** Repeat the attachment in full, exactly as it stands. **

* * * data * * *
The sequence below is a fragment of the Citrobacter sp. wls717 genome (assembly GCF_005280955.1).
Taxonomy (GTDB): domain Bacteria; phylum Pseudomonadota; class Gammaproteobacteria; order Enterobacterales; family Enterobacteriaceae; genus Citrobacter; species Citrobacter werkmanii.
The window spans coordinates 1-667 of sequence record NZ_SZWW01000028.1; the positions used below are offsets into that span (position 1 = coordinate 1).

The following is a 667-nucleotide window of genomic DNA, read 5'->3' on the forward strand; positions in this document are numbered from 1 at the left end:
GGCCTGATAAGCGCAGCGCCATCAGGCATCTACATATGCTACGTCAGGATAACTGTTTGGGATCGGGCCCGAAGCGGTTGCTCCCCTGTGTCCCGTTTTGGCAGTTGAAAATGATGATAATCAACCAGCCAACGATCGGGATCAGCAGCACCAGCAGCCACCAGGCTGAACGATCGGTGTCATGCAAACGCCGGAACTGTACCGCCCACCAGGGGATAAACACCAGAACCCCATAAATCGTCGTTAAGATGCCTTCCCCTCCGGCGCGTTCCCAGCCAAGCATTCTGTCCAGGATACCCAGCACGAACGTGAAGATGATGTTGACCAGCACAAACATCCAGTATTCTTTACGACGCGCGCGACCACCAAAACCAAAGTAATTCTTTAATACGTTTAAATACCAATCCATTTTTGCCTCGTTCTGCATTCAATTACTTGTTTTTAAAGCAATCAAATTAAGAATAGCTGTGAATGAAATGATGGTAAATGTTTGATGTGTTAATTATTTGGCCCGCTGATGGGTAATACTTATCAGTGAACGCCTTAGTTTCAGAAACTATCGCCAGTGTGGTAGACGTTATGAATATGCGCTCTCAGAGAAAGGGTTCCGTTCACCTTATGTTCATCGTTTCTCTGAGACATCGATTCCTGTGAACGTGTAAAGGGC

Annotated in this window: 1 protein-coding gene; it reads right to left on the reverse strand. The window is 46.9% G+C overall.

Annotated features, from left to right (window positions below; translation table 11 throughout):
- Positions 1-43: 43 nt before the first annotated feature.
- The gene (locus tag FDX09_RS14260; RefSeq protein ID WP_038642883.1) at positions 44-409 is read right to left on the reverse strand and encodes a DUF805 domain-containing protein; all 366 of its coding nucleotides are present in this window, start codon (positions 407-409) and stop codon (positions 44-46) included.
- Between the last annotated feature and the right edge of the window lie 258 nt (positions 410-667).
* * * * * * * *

The sequence below is a fragment of the Citrobacter sp. wls717 genome (assembly GCF_005280955.1).
Taxonomy (GTDB): domain Bacteria; phylum Pseudomonadota; class Gammaproteobacteria; order Enterobacterales; family Enterobacteriaceae; genus Citrobacter; species Citrobacter werkmanii.
The window spans coordinates 1-667 of sequence record NZ_SZWW01000028.1; the positions used below are offsets into that span (position 1 = coordinate 1).

The following is a 667-nucleotide window of genomic DNA, read 5'->3' on the forward strand; positions in this document are numbered from 1 at the left end:
GGCCTGATAAGCGCAGCGCCATCAGGCATCTACATATGCTACGTCAGGATAACTGTTTGGGATCGGGCCCGAAGCGGTTGCTCCCCTGTGTCCCGTTTTGGCAGTTGAAAATGATGATAATCAACCAGCCAACGATCGGGATCAGCAGCACCAGCAGCCACCAGGCTGAACGATCGGTGTCATGCAAACGCCGGAACTGTACCGCCCACCAGGGGATAAACACCAGAACCCCATAAATCGTCGTTAAGATGCCTTCCCCTCCGGCGCGTTCCCAGCCAAGCATTCTGTCCAGGATACCCAGCACGAACGTGAAGATGATGTTGACCAGCACAAACATCCAGTATTCTTTACGACGCGCGCGACCACCAAAACCAAAGTAATTCTTTAATACGTTTAAATACCAATCCATTTTTGCCTCGTTCTGCATTCAATTACTTGTTTTTAAAGCAATCAAATTAAGAATAGCTGTGAATGAAATGATGGTAAATGTTTGATGTGTTAATTATTTGGCCCGCTGATGGGTAATACTTATCAGTGAACGCCTTAGTTTCAGAAACTATCGCCAGTGTGGTAGACGTTATGAATATGCGCTCTCAGAGAAAGGGTTCCGTTCACCTTATGTTCATCGTTTCTCTGAGACATCGATTCCTGTGAACGTGTAAAGGGC

Annotated in this window: 1 protein-coding gene; it reads right to left on the reverse strand. The window is 46.9% G+C overall.

Annotated features, from left to right (window positions below; translation table 11 throughout):
- Positions 1-43: 43 nt before the first annotated feature.
- The gene (locus tag FDX09_RS14260; RefSeq protein ID WP_038642883.1) at positions 44-409 is read right to left on the reverse strand and encodes a DUF805 domain-containing protein; all 366 of its coding nucleotides are present in this window, start codon (positions 407-409) and stop codon (positions 44-46) included.
- Between the last annotated feature and the right edge of the window lie 258 nt (positions 410-667).